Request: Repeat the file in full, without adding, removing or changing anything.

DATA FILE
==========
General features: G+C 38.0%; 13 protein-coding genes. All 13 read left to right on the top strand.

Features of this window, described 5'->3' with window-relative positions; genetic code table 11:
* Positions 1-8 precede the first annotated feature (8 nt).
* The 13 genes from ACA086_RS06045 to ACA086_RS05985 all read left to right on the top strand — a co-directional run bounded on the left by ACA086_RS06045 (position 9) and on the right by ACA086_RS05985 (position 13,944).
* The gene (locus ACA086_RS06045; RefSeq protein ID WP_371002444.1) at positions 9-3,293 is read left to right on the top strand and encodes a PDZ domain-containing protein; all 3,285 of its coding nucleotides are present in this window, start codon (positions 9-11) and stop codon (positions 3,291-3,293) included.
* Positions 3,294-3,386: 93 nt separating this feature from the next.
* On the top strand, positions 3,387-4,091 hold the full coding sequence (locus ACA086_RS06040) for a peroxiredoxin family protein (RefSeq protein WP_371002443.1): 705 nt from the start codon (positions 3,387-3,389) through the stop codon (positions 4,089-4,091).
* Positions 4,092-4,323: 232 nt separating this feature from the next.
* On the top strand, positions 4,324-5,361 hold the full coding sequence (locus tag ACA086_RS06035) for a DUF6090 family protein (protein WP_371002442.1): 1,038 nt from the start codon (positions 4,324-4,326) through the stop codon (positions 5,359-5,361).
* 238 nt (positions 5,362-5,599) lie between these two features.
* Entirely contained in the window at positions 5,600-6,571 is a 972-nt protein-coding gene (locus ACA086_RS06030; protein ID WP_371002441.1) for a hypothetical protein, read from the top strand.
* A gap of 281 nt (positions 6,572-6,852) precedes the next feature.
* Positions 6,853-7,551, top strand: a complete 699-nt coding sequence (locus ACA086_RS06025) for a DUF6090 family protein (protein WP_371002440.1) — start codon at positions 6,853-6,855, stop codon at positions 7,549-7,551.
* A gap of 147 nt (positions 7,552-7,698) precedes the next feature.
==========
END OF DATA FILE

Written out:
General features: G+C 38.0%; 13 protein-coding genes. All 13 read left to right on the top strand.

Features of this window, described 5'->3' with window-relative positions; genetic code table 11:
* Positions 1-8 precede the first annotated feature (8 nt).
* The 13 genes from ACA086_RS06045 to ACA086_RS05985 all read left to right on the top strand — a co-directional run bounded on the left by ACA086_RS06045 (position 9) and on the right by ACA086_RS05985 (position 13,944).
* The gene (locus ACA086_RS06045; RefSeq protein ID WP_371002444.1) at positions 9-3,293 is read left to right on the top strand and encodes a PDZ domain-containing protein; all 3,285 of its coding nucleotides are present in this window, start codon (positions 9-11) and stop codon (positions 3,291-3,293) included.
* Positions 3,294-3,386: 93 nt separating this feature from the next.
* On the top strand, positions 3,387-4,091 hold the full coding sequence (locus ACA086_RS06040) for a peroxiredoxin family protein (RefSeq protein WP_371002443.1): 705 nt from the start codon (positions 3,387-3,389) through the stop codon (positions 4,089-4,091).
* Positions 4,092-4,323: 232 nt separating this feature from the next.
* On the top strand, positions 4,324-5,361 hold the full coding sequence (locus tag ACA086_RS06035) for a DUF6090 family protein (protein WP_371002442.1): 1,038 nt from the start codon (positions 4,324-4,326) through the stop codon (positions 5,359-5,361).
* 238 nt (positions 5,362-5,599) lie between these two features.
* Entirely contained in the window at positions 5,600-6,571 is a 972-nt protein-coding gene (locus ACA086_RS06030; protein ID WP_371002441.1) for a hypothetical protein, read from the top strand.
* A gap of 281 nt (positions 6,572-6,852) precedes the next feature.
* Positions 6,853-7,551, top strand: a complete 699-nt coding sequence (locus ACA086_RS06025) for a DUF6090 family protein (protein WP_371002440.1) — start codon at positions 6,853-6,855, stop codon at positions 7,549-7,551.
* A gap of 147 nt (positions 7,552-7,698) precedes the next feature.